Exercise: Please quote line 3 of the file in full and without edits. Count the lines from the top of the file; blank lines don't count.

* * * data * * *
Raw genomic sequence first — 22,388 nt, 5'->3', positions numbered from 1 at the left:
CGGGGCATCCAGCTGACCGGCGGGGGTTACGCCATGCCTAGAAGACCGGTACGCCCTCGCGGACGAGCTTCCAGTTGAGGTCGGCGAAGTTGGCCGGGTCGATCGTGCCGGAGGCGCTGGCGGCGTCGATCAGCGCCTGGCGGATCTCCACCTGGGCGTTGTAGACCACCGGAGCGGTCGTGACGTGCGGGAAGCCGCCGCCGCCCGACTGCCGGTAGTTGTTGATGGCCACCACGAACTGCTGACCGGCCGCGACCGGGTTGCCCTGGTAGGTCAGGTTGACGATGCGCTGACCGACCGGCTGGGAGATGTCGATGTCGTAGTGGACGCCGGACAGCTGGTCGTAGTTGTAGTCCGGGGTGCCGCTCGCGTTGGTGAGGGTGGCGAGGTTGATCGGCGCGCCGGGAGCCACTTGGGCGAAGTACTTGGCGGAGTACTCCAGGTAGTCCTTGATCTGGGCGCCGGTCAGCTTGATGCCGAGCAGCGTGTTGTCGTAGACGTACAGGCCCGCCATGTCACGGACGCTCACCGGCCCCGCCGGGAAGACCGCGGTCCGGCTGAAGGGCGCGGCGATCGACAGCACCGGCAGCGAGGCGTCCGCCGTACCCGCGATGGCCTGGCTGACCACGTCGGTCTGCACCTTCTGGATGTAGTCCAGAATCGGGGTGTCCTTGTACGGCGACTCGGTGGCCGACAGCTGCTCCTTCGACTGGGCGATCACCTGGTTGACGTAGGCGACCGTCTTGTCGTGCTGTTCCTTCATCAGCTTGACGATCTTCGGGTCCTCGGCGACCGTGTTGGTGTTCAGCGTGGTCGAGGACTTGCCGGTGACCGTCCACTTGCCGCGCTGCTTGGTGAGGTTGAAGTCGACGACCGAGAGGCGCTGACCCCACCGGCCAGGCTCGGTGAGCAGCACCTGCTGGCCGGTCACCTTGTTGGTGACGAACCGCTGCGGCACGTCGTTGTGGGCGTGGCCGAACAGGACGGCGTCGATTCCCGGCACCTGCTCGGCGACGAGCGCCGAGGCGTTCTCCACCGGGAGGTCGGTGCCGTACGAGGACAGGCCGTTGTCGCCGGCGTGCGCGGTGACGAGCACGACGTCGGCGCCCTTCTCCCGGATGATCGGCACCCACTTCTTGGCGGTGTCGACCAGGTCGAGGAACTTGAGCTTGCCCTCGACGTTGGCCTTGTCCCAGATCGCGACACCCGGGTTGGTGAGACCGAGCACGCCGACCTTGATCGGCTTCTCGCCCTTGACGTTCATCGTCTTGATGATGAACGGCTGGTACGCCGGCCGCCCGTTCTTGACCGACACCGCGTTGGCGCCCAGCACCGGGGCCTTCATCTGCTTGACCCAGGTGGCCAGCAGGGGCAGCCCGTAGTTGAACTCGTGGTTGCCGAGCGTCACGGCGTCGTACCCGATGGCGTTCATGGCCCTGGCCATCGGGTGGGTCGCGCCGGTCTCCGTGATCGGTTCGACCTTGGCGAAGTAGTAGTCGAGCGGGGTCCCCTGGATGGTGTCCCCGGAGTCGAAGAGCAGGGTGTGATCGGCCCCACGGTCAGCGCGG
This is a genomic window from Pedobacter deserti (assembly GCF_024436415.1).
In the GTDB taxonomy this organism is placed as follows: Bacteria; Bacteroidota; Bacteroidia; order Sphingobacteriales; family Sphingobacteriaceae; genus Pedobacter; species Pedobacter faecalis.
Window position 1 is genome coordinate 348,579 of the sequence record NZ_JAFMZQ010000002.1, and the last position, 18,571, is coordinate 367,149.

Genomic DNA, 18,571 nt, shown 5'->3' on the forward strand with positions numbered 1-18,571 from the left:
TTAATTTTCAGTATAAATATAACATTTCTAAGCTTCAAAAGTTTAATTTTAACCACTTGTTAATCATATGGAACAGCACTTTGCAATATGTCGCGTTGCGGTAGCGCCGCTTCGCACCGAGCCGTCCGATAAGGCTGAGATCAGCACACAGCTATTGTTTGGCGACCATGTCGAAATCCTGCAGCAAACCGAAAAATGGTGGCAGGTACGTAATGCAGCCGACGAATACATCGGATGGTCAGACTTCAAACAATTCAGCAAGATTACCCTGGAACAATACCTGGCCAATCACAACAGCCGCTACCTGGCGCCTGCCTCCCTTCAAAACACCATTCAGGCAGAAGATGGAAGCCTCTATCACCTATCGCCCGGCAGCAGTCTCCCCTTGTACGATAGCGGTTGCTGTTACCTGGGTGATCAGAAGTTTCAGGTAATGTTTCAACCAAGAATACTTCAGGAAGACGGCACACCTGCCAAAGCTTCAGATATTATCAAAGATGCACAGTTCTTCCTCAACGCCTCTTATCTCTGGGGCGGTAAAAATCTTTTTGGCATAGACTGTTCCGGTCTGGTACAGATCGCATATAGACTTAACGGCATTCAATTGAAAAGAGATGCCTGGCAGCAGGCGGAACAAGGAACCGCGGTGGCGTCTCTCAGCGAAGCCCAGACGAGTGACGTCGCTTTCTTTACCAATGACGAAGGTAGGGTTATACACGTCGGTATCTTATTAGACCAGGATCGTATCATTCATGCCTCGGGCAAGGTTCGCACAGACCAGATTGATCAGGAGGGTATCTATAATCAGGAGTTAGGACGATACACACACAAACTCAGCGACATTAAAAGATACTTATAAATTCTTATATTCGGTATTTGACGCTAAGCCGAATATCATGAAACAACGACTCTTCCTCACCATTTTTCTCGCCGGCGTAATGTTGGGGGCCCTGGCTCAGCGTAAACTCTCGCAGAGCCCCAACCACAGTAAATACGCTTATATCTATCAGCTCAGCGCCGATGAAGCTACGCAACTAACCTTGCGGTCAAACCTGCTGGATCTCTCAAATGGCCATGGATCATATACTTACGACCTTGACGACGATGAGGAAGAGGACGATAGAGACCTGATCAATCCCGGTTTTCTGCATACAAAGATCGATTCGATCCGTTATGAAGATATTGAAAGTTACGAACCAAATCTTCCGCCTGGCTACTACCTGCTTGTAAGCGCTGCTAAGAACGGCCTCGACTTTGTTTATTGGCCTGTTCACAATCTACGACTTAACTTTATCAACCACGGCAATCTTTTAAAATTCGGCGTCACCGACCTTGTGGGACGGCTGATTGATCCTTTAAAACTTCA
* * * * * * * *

This is a genomic window from Pedobacter deserti (assembly GCF_024436415.1).